Mind Meld (Telepathy)
The Mind Meld origin feat grants a superhero the power to see into the minds of others. Deciphering meanings, uncovering secrets, controlling thoughts, or simple telepathic conversation - the abilities are only limited by the imagination of the player (and possibly the alignment of the character).
Road Runner (Speed)
A frenzied blur of superspeed, the Road Runner origin feat grants superheroes with the ability to move at an amazingly fast speed. Additional honing can result in speeds rivaling or besting the use of greater teleportation spells.
Size Matters (Size)
Size matters grants a superhero the ability to alter their own matter resulting in either increasing or decreasing the mass of their own body. This particular Origin Feat has many variants and one must be chosen upon taking the feat which will specify exactly what type of size alterations the superhero is capable of.
Winged Wonder (Flight)
The Winged Wonder origin feat grants the super hero the power of flight. As a new adventurer, this flight ability is not wholly honed and perfected, but grows better as the superhero grows in power (rises in level). Despite the name, this feat does not mean that the character has wings - only the ability to fly.
Creating Origin Feats
Although the examples provided can be great for creating "classic superhero archetypes," sometimes a player may have an idea that doesn't fit within one of these Origin Feats. At a time like this, that player and the Dungeon Master should discuss in-depth the player's wanted ability and slowly build it into a workable Origin Feat. Make sure to consult assistance and get reviews so that the custom Origin Feat is comparable to other Origin Feats.
As a superhero grows into his role, and begins to learn more and try more, he will inevitably become better at utilizing his powers - possibly even discovering new (usually similar) powers previously unexplored. These advances in power are implemented by the use of honing feats. Most honing feats have a prerequisite Origin Feat, though some may allow any hero to take.
Standard Honing Feats
- For available Honing feats, please see DnD Honing Feats
Creating Honing Feats
Although the examples provided can be great for creating "classic superhero archetypes," sometimes a player may have an idea that doesn't fit within one of these Honing Feats. At a time like this, that player and the Dungeon Master should discuss in-depth the player's wanted ability and slowly build it into a workable Honing Feat. Typically, the honing feat should make sense in regards to the character's Origin Feats and super power concept in general. Make sure to consult assistance and get reviews so that the custom Honing Feat is comparable to other Honing Feats.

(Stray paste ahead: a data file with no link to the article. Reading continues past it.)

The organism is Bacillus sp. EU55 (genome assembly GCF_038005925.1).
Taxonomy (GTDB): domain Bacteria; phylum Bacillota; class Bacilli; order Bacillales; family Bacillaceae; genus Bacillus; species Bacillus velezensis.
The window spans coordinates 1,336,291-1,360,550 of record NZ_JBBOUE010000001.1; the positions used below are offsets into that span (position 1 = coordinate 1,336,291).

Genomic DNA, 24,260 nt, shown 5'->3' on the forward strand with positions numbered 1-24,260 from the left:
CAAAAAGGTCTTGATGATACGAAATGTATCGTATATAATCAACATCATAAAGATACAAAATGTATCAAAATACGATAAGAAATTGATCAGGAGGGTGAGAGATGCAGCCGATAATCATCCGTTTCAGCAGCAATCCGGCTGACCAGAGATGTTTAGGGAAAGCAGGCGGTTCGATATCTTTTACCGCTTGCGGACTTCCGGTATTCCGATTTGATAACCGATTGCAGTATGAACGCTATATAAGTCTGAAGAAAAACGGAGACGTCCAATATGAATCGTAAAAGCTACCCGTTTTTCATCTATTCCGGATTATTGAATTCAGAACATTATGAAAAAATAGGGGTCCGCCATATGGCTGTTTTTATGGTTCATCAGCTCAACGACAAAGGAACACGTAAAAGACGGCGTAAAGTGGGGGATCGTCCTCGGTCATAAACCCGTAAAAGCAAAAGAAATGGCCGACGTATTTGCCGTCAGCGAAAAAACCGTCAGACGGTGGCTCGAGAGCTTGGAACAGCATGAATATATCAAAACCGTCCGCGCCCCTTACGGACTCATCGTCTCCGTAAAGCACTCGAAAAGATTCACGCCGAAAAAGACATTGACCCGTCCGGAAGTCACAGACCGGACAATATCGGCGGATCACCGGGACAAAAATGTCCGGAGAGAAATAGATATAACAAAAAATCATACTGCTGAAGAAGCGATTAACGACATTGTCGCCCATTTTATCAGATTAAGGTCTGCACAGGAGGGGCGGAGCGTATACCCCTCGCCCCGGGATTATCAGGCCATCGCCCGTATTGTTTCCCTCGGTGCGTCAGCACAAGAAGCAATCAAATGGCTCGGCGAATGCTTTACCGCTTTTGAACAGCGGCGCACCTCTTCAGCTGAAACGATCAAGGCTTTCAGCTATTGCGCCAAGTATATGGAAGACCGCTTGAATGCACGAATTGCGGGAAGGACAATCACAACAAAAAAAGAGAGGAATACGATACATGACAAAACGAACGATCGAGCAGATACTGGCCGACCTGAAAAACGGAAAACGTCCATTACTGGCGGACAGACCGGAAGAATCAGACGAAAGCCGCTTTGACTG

Chosen of the Class
This much less taxing and easy system has been affectionately called the "lazy man's superhero rpg." The class granted abilities of the party are what signifies them as Superheros, as no npcs exist who have special class levels. This prevents (usually) a comic-book style superhero campaign, but can still many of the superhero plot points: powers beyond the populace, responsibility, admiration and/or fear from the public, a need for dual identities, and so forth. However, the Dungeon Master may still need to utilize those class abilities or become very ingenious in creating appropriate challenges as the party progresses.
Also known as Super or Sinister LITE, the One-Hit Wonder variant is played like any standard core game with the only Super or Sinister supplemental mechanic being the addition of each character's one Origin Feat. This provides the character with one super ability that defines them, and will result in a slightly more powerful game than most. Dungeon Masters utilizing this variant may typically pit the party against challenges rated for slightly higher groups but still only yield out the experience for the proper CR level.
Another exciting, yet requiring more mechanical tracking, method of Superhero D&D play is the Secret Identity system. Using this system, the characters utilize all normal D&D rules while in their respective Secret Identity. They can not use any super power feat abilities while using this civilian facade, and must usually take more precautions than most. When using their Superhero public persona, the character may only use their normal class and/or racial non-super power benefits with an equivalent of half their level. This is because the superhero will rely more heavily on his or her super abilities, as well as want to refrain from doing or acting too much like their secret identity counterpart, as to keep any suspicion far from them.
Creating a powerful campaign will always have a risk of causing balance issues and may end up with one or more players being much more powerful than others. In addition to common issues, Super or Sinister games that also allow normal feats may end up with one player who actually isn't a super hero along side the super party. Some role players may enjoy this, reviling in the chance to portray the "everyman" friend of the supers, but others will feel weaker and grow resentful of the game. Also, some characters risk becoming extremely more powerful than others (see United States of Superheroes vs. Superman court case) and can also result in one player stealing the spotlight while others grow resentful.